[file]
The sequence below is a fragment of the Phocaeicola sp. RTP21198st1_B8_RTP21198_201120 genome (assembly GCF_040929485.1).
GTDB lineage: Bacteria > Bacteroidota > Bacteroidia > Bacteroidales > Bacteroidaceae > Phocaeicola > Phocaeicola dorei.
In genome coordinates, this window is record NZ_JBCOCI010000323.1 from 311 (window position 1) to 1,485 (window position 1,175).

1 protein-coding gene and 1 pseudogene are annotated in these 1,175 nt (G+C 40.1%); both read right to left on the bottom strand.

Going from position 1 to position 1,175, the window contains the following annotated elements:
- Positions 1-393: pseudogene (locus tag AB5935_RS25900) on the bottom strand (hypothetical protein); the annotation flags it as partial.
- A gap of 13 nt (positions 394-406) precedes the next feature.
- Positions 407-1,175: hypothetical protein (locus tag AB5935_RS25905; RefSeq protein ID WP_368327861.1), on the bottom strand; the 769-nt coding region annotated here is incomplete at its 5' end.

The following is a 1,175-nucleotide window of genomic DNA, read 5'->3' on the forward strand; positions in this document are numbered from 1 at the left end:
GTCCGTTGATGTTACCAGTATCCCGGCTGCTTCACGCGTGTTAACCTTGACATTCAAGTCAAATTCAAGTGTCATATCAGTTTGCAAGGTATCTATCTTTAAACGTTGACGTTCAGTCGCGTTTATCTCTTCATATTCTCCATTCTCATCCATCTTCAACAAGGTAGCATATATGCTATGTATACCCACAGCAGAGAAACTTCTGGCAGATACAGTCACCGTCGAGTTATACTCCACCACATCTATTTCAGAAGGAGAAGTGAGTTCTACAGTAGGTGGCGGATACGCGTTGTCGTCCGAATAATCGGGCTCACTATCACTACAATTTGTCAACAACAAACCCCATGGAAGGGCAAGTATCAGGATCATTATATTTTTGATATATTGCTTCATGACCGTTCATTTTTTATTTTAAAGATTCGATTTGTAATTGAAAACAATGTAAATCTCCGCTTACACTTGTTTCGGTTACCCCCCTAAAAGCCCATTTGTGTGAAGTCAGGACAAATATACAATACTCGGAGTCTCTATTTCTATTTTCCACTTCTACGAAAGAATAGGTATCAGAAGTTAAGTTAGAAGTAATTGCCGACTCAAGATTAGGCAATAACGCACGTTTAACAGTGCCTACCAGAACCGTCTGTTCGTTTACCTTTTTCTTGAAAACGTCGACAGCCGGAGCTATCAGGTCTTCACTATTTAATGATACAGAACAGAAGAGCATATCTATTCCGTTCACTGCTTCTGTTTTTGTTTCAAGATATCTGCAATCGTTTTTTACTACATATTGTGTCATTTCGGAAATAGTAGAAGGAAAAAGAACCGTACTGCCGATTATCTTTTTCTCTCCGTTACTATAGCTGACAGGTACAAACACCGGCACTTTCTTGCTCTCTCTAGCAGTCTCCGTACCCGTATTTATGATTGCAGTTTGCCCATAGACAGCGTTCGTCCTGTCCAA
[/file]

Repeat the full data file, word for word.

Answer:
The sequence below is a fragment of the Phocaeicola sp. RTP21198st1_B8_RTP21198_201120 genome (assembly GCF_040929485.1).
GTDB lineage: Bacteria > Bacteroidota > Bacteroidia > Bacteroidales > Bacteroidaceae > Phocaeicola > Phocaeicola dorei.
In genome coordinates, this window is record NZ_JBCOCI010000323.1 from 311 (window position 1) to 1,485 (window position 1,175).

1 protein-coding gene and 1 pseudogene are annotated in these 1,175 nt (G+C 40.1%); both read right to left on the bottom strand.

Going from position 1 to position 1,175, the window contains the following annotated elements:
- Positions 1-393: pseudogene (locus tag AB5935_RS25900) on the bottom strand (hypothetical protein); the annotation flags it as partial.
- A gap of 13 nt (positions 394-406) precedes the next feature.
- Positions 407-1,175: hypothetical protein (locus tag AB5935_RS25905; RefSeq protein ID WP_368327861.1), on the bottom strand; the 769-nt coding region annotated here is incomplete at its 5' end.

The following is a 1,175-nucleotide window of genomic DNA, read 5'->3' on the forward strand; positions in this document are numbered from 1 at the left end:
GTCCGTTGATGTTACCAGTATCCCGGCTGCTTCACGCGTGTTAACCTTGACATTCAAGTCAAATTCAAGTGTCATATCAGTTTGCAAGGTATCTATCTTTAAACGTTGACGTTCAGTCGCGTTTATCTCTTCATATTCTCCATTCTCATCCATCTTCAACAAGGTAGCATATATGCTATGTATACCCACAGCAGAGAAACTTCTGGCAGATACAGTCACCGTCGAGTTATACTCCACCACATCTATTTCAGAAGGAGAAGTGAGTTCTACAGTAGGTGGCGGATACGCGTTGTCGTCCGAATAATCGGGCTCACTATCACTACAATTTGTCAACAACAAACCCCATGGAAGGGCAAGTATCAGGATCATTATATTTTTGATATATTGCTTCATGACCGTTCATTTTTTATTTTAAAGATTCGATTTGTAATTGAAAACAATGTAAATCTCCGCTTACACTTGTTTCGGTTACCCCCCTAAAAGCCCATTTGTGTGAAGTCAGGACAAATATACAATACTCGGAGTCTCTATTTCTATTTTCCACTTCTACGAAAGAATAGGTATCAGAAGTTAAGTTAGAAGTAATTGCCGACTCAAGATTAGGCAATAACGCACGTTTAACAGTGCCTACCAGAACCGTCTGTTCGTTTACCTTTTTCTTGAAAACGTCGACAGCCGGAGCTATCAGGTCTTCACTATTTAATGATACAGAACAGAAGAGCATATCTATTCCGTTCACTGCTTCTGTTTTTGTTTCAAGATATCTGCAATCGTTTTTTACTACATATTGTGTCATTTCGGAAATAGTAGAAGGAAAAAGAACCGTACTGCCGATTATCTTTTTCTCTCCGTTACTATAGCTGACAGGTACAAACACCGGCACTTTCTTGCTCTCTCTAGCAGTCTCCGTACCCGTATTTATGATTGCAGTTTGCCCATAGACAGCGTTCGTCCTGTCCAA